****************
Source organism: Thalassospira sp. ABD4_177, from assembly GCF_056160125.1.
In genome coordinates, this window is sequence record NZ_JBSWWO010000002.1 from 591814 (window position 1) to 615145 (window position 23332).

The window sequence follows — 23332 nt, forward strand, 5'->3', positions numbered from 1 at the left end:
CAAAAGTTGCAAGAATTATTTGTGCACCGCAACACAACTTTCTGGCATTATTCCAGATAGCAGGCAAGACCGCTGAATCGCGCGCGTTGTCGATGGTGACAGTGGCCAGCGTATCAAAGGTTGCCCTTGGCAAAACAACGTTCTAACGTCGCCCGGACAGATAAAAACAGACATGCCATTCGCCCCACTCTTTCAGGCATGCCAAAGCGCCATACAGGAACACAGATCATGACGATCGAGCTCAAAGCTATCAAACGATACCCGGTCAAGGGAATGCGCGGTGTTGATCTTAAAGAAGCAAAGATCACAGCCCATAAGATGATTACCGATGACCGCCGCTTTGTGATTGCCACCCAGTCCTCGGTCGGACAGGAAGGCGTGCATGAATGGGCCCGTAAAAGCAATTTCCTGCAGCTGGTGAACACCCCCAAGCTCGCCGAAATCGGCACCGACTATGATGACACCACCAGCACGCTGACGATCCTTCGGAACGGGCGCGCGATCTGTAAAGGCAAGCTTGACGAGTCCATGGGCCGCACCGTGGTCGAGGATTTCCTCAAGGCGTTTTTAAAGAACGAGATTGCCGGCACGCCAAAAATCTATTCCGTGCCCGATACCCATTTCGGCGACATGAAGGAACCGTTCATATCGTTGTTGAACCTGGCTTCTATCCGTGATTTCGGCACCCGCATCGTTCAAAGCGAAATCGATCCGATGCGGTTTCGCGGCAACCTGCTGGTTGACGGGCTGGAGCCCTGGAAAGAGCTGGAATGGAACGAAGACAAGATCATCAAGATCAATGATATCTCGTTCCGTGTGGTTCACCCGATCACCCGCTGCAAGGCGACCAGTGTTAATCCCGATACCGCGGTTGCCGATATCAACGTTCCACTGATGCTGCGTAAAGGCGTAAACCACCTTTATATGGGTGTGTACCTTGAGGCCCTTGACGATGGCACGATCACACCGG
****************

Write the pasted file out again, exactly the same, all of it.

Source organism: Thalassospira sp. ABD4_177, from assembly GCF_056160125.1.
In genome coordinates, this window is sequence record NZ_JBSWWO010000002.1 from 591814 (window position 1) to 615145 (window position 23332).

The window sequence follows — 23332 nt, forward strand, 5'->3', positions numbered from 1 at the left end:
CAAAAGTTGCAAGAATTATTTGTGCACCGCAACACAACTTTCTGGCATTATTCCAGATAGCAGGCAAGACCGCTGAATCGCGCGCGTTGTCGATGGTGACAGTGGCCAGCGTATCAAAGGTTGCCCTTGGCAAAACAACGTTCTAACGTCGCCCGGACAGATAAAAACAGACATGCCATTCGCCCCACTCTTTCAGGCATGCCAAAGCGCCATACAGGAACACAGATCATGACGATCGAGCTCAAAGCTATCAAACGATACCCGGTCAAGGGAATGCGCGGTGTTGATCTTAAAGAAGCAAAGATCACAGCCCATAAGATGATTACCGATGACCGCCGCTTTGTGATTGCCACCCAGTCCTCGGTCGGACAGGAAGGCGTGCATGAATGGGCCCGTAAAAGCAATTTCCTGCAGCTGGTGAACACCCCCAAGCTCGCCGAAATCGGCACCGACTATGATGACACCACCAGCACGCTGACGATCCTTCGGAACGGGCGCGCGATCTGTAAAGGCAAGCTTGACGAGTCCATGGGCCGCACCGTGGTCGAGGATTTCCTCAAGGCGTTTTTAAAGAACGAGATTGCCGGCACGCCAAAAATCTATTCCGTGCCCGATACCCATTTCGGCGACATGAAGGAACCGTTCATATCGTTGTTGAACCTGGCTTCTATCCGTGATTTCGGCACCCGCATCGTTCAAAGCGAAATCGATCCGATGCGGTTTCGCGGCAACCTGCTGGTTGACGGGCTGGAGCCCTGGAAAGAGCTGGAATGGAACGAAGACAAGATCATCAAGATCAATGATATCTCGTTCCGTGTGGTTCACCCGATCACCCGCTGCAAGGCGACCAGTGTTAATCCCGATACCGCGGTTGCCGATATCAACGTTCCACTGATGCTGCGTAAAGGCGTAAACCACCTTTATATGGGTGTGTACCTTGAGGCCCTTGACGATGGCACGATCACACCGG